New technology helps bartenders


While operators continue to struggle with labour shortages and other effects of the pandemic, bars are once again hitting their stride as new technology shakes things up to help bartenders improve efficiencies, increase sales and wow customers.

Inventory Control in Hand
Amidst a labour shortage and staffing crisis, operators look first for ways to improve efficiency. And where better to start behind the bar than with bar counts and inventory managed via a mobile app?

“A big [concern] for a lot of our users is to see how much product they go through and how often,” says Kyle Thacker, director of Marketing at Backbar, a U.S.-based bar-inventory app. “Then [they can] order more efficiently and cut costs and unnecessary orders.”

Thacker says that in response to dealing with a smaller staff, many bars have shrunk their menus and are running smaller beverage programs, and Backbar is helping them choose what to cut and what to keep. “Tracking the efficiency and performance of products has been a big challenge, so [managers] know what products to cut and what to keep in stock that are producing the most profits for them. That’s in terms of feedback from our customers. It’s a big change that they weren’t doing before that they are now.”

Turn the Bill Around
The more things change, the more today’s POS systems are able to adapt. Square Hardware heard customers and operators loud and clear and developed a new stand which now has the card reader integrated directly into the display, and it can swivel toward the customer.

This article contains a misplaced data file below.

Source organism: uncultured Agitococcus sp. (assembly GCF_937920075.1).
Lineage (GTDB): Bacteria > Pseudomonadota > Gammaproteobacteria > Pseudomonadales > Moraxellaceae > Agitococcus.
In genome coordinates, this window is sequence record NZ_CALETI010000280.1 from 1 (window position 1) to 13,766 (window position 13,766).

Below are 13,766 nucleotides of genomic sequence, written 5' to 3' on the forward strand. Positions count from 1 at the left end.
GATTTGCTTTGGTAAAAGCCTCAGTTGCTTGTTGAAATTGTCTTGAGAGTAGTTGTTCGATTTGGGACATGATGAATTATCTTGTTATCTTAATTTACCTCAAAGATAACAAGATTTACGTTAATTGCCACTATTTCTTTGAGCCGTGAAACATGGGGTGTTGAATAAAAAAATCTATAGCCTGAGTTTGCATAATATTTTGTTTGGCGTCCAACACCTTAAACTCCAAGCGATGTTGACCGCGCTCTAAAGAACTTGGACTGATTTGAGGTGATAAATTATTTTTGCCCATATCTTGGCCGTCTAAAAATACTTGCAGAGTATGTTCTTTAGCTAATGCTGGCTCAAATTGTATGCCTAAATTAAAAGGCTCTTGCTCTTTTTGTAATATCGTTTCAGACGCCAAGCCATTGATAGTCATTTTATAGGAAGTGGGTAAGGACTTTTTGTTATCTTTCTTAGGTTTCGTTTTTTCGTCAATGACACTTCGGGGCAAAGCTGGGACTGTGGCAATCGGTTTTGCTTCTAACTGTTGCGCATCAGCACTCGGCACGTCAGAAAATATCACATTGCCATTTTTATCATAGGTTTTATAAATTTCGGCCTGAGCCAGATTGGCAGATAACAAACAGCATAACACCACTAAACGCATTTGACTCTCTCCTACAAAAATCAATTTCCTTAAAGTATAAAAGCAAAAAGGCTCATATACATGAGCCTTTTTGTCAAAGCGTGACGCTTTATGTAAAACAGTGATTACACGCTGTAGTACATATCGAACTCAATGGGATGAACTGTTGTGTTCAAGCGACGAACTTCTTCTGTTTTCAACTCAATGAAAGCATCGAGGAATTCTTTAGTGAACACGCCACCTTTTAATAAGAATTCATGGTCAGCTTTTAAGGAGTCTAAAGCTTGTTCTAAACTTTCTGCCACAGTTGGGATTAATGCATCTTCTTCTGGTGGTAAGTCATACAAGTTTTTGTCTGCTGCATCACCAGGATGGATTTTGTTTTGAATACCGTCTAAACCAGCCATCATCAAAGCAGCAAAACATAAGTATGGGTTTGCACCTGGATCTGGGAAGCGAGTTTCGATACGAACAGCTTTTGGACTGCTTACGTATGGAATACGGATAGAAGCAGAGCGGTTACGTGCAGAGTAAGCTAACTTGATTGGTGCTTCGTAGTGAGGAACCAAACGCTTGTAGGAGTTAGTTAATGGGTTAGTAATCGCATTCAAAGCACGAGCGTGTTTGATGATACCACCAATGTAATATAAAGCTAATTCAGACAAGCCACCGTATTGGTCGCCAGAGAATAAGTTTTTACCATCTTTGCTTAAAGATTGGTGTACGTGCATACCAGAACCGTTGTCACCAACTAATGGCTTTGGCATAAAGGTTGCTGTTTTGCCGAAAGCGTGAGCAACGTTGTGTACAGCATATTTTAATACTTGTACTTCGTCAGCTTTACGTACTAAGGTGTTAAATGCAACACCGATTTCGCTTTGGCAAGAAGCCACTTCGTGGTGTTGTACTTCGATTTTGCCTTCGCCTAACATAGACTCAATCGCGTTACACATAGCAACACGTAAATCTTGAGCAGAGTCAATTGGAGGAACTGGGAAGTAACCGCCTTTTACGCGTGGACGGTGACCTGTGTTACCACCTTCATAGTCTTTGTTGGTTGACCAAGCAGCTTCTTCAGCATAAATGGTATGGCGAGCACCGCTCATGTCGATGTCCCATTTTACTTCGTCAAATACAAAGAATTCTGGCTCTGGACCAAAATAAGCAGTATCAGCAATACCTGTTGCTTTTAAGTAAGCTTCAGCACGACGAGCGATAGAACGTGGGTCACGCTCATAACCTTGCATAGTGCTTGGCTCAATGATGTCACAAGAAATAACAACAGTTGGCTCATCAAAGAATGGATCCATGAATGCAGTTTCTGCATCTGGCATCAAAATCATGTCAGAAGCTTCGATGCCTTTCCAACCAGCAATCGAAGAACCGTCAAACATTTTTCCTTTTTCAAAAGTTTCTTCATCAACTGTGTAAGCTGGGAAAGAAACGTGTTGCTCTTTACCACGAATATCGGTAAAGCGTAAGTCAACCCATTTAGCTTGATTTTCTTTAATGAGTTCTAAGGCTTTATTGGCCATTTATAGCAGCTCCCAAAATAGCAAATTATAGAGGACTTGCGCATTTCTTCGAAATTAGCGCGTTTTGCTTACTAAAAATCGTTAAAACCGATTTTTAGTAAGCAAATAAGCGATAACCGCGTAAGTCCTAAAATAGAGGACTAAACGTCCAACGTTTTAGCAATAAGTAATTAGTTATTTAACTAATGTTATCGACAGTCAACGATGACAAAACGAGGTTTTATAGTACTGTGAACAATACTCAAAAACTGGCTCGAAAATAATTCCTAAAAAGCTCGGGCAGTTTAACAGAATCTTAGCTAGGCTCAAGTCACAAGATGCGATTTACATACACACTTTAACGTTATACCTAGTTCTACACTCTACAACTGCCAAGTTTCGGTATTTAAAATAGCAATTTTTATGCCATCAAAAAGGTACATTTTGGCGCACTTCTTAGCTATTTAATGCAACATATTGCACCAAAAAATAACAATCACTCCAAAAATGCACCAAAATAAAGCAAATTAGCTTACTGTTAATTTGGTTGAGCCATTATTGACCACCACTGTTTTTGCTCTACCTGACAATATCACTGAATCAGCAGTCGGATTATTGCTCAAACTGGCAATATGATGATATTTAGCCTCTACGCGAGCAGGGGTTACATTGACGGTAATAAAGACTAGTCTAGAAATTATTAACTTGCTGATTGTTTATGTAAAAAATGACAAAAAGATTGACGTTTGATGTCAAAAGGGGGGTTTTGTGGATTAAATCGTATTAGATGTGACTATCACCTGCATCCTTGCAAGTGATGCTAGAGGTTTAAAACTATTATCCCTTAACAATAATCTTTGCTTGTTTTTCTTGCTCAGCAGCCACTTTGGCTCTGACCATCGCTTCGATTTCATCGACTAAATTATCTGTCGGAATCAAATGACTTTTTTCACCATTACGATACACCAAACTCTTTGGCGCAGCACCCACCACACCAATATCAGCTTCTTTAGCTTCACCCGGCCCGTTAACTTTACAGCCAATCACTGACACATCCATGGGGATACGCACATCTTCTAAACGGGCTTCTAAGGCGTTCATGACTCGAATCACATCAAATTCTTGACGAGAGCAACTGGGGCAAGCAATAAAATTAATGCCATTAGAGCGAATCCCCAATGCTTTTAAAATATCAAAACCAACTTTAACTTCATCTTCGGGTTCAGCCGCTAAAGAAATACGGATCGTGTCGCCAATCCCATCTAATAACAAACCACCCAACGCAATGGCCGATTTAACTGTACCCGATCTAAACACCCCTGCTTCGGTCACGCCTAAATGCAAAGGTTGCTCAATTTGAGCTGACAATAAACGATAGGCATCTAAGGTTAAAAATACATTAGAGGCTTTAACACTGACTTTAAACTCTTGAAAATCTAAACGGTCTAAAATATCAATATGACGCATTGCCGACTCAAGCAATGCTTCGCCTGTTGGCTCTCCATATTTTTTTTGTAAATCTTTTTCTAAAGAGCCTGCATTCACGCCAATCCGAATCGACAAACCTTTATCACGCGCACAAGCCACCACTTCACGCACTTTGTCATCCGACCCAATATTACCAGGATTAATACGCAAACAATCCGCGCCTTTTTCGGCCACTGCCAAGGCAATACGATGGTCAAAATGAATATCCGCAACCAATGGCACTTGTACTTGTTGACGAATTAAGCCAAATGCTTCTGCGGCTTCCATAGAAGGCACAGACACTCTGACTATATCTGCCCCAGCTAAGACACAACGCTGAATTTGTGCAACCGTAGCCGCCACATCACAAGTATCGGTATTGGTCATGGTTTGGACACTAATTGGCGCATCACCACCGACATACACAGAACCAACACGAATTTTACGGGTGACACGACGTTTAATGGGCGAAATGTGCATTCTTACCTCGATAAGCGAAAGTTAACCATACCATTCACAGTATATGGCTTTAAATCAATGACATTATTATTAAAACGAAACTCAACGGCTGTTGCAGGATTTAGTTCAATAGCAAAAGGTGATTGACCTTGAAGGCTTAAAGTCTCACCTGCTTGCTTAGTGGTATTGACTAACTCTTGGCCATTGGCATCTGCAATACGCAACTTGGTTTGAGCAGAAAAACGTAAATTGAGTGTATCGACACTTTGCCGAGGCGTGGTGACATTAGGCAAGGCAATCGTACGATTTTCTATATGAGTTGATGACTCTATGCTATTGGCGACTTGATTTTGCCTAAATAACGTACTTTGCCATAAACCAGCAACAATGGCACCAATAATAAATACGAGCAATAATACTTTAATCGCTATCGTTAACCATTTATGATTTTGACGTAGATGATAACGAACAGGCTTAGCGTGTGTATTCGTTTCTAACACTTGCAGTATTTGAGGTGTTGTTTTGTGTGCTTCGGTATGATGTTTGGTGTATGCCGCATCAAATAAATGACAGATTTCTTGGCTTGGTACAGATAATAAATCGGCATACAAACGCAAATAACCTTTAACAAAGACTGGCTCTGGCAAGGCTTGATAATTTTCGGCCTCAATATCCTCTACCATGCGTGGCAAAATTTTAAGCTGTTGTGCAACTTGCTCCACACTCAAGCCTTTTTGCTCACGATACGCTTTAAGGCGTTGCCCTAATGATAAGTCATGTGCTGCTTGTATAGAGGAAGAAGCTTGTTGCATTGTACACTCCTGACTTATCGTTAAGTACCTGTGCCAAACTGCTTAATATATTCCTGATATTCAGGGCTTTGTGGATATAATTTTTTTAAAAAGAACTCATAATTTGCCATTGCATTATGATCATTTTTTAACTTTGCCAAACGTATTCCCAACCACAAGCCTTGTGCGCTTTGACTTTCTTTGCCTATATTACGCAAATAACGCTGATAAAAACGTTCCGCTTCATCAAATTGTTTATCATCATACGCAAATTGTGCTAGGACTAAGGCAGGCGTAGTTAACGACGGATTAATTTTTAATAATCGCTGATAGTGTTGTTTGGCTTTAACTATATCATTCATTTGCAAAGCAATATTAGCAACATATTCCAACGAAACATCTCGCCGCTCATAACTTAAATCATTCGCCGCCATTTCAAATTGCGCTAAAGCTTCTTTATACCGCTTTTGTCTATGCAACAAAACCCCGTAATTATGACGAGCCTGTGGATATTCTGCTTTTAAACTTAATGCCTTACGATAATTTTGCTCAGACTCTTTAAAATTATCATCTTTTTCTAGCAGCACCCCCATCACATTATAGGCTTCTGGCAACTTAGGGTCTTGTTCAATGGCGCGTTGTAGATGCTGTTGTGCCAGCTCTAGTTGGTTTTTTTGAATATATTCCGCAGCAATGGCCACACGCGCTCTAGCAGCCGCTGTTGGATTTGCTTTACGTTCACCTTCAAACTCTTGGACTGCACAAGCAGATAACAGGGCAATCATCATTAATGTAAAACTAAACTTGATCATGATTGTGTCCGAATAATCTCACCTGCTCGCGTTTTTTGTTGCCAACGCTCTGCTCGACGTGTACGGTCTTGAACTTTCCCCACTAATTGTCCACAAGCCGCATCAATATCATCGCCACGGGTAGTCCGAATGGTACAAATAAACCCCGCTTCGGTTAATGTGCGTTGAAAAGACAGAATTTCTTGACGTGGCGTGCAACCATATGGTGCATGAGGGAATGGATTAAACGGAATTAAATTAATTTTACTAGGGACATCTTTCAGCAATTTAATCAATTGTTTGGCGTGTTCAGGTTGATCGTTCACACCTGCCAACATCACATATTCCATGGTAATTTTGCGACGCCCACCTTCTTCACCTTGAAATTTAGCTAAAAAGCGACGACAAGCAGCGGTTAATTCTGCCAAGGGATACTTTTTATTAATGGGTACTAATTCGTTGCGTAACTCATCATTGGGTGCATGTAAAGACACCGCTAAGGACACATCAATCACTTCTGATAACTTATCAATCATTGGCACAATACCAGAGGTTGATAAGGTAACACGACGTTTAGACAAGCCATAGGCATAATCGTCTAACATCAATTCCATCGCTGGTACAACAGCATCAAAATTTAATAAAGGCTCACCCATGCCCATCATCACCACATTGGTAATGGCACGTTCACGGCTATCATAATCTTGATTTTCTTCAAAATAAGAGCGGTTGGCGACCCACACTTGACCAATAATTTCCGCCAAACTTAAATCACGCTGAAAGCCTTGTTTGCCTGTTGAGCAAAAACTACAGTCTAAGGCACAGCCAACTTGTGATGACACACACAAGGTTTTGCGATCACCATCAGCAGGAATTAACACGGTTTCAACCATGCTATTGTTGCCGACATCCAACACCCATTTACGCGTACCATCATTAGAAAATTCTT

Laura Jones, head of Product Marketing at Square Hardware says, “This change improves reliability for bars and restaurants because there’s no payment device directly on the countertop in case of spills, freeing up countertop space. In addition to that, we’ve added new software to improve the check-out experience for customers, including tipping.”

She says as Canadians get back to doing more and more business face-to-face, the fact that the seller can turn the Stand toward their customer (referred to as “swivelling”) means the checkout flow is more transparent because customers can review an order summary screen before they pay.

On Tap for a Good Time
The pandemic changed the way customers feel about a do-it-yourself experience. But is it possible to wow the guest by asking them to pour it themselves?

With Pour My Beer, customers in more than 500 locations worldwide (and three in Canada) are pouring their own beer, wine and pre-made cocktails with the help of RFID cards and the PMB next generation software beverage system.

Tana Rulkova, VP of Marketing at Pour My Beer, notes that in addition to the novelty of the Pour My Beer Experience, it offers guests flexibility. “If a bar offers a cucumber Margarita and a raspberry Margarita, instead of having to make a decision between the two, customers can just grab one small glass of each, or try a sample pour,” allowing bartenders to focus more on the guest and service.

The pandemic forced change in bars and customers alike. Guests are adapting to new kinds of service, especially when the experience is part of the fun, so bars are now relying on apps and tech to provide efficient service where there’s just not enough staff.

By Andrea Victory

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